Friday, May 27, 2011

Spring in Tokyo, Summer in Seoul, Fall in London, Winter In New York





So I noticed a post on tumblr called YA CAFE the other night and it's basically, the blog baby of Gabriela from iggiandgabi and Ghenet from All About Them Words where they ask a young adult fiction related question every Friday.

What really caught my attention was that not only did they discuss each topic well between themselves on their respective blogs but they opened it up to anyone and everyone who wants to participate. So here I am...wanting to participate.

YA CAFE has been going on for a while so I'm quite but I wanted to start with the topic from Friday May 6, 2011: What makes a setting larger-than-life?


The best lesson I ever learned about writing was in a third year class at my school when my red headed, blue eyed and freckle faced teacher with a high pitched and childish voice told us to show and not tell with our writing.

I think a writer is successful in showing the reader the setting for their novel when their words create an image for the reader and make them feel like they're actually there (and not in their bedroom or on the subway/bus). That means details (lots of them) are important because they're going to be what makes the setting come to life.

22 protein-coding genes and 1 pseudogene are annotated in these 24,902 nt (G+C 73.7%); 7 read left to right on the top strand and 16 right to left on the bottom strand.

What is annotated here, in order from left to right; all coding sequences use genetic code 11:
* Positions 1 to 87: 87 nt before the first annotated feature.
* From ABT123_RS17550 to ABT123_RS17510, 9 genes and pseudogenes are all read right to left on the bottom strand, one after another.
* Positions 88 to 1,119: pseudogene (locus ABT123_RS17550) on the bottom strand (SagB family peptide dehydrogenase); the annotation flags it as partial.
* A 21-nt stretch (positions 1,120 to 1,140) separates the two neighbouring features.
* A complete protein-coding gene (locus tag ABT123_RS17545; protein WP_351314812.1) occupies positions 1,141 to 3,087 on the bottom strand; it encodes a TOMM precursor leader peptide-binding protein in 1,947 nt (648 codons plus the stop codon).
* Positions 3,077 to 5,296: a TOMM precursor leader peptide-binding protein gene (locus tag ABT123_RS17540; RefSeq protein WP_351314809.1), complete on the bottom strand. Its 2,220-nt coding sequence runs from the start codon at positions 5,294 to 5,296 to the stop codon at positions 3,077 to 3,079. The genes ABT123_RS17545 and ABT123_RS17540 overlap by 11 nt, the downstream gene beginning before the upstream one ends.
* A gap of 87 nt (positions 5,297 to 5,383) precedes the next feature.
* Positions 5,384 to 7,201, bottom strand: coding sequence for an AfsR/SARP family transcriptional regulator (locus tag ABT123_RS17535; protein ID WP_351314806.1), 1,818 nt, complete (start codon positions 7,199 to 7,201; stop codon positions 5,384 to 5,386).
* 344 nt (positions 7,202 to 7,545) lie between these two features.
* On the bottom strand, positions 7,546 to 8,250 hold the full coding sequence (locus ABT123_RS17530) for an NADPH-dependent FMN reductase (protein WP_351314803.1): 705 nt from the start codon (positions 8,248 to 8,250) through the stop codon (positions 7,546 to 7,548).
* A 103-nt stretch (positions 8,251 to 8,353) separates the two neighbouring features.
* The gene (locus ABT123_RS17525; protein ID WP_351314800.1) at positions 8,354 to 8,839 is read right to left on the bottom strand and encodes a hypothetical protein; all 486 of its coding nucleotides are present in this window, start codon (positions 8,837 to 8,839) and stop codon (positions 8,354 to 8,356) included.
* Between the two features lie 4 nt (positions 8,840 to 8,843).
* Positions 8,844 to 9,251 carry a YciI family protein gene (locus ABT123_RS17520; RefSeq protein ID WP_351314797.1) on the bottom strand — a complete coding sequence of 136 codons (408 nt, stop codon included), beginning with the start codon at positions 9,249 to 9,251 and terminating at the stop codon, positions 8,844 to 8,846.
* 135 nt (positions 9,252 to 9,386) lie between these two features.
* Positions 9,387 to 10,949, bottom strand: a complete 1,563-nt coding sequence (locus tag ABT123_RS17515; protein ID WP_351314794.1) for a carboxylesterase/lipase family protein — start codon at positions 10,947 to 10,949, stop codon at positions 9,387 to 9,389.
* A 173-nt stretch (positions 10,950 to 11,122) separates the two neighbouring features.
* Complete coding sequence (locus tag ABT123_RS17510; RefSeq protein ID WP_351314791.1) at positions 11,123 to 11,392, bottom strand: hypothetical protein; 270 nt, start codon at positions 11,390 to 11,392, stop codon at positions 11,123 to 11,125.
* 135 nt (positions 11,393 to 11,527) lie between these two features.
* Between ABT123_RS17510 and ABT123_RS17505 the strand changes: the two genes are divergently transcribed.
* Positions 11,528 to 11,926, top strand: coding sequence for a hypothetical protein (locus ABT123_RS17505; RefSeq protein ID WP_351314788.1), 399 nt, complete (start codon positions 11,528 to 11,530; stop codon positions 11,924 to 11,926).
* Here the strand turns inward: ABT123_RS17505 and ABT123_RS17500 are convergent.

Describe what the reader should be able to see and take them there. I think a lot of people might be afraid of doing this in their writing. There's no need to be. A memorable book will have a memorable setting that really ties the reader to it.

If you're story takes place in a small town in Arizona where rain and snow do not exist, then I want to see the sun bleached white dead grass or feel the sticky heat of a never ending day or see miles of a red dusty dirt road. I don't want to be reading a book and still be aware that I'm 1. in my country and 2. in my room.

I want to be in that book and experience the world of it.


Photo credit goes to SWEETPEA + FAWN.

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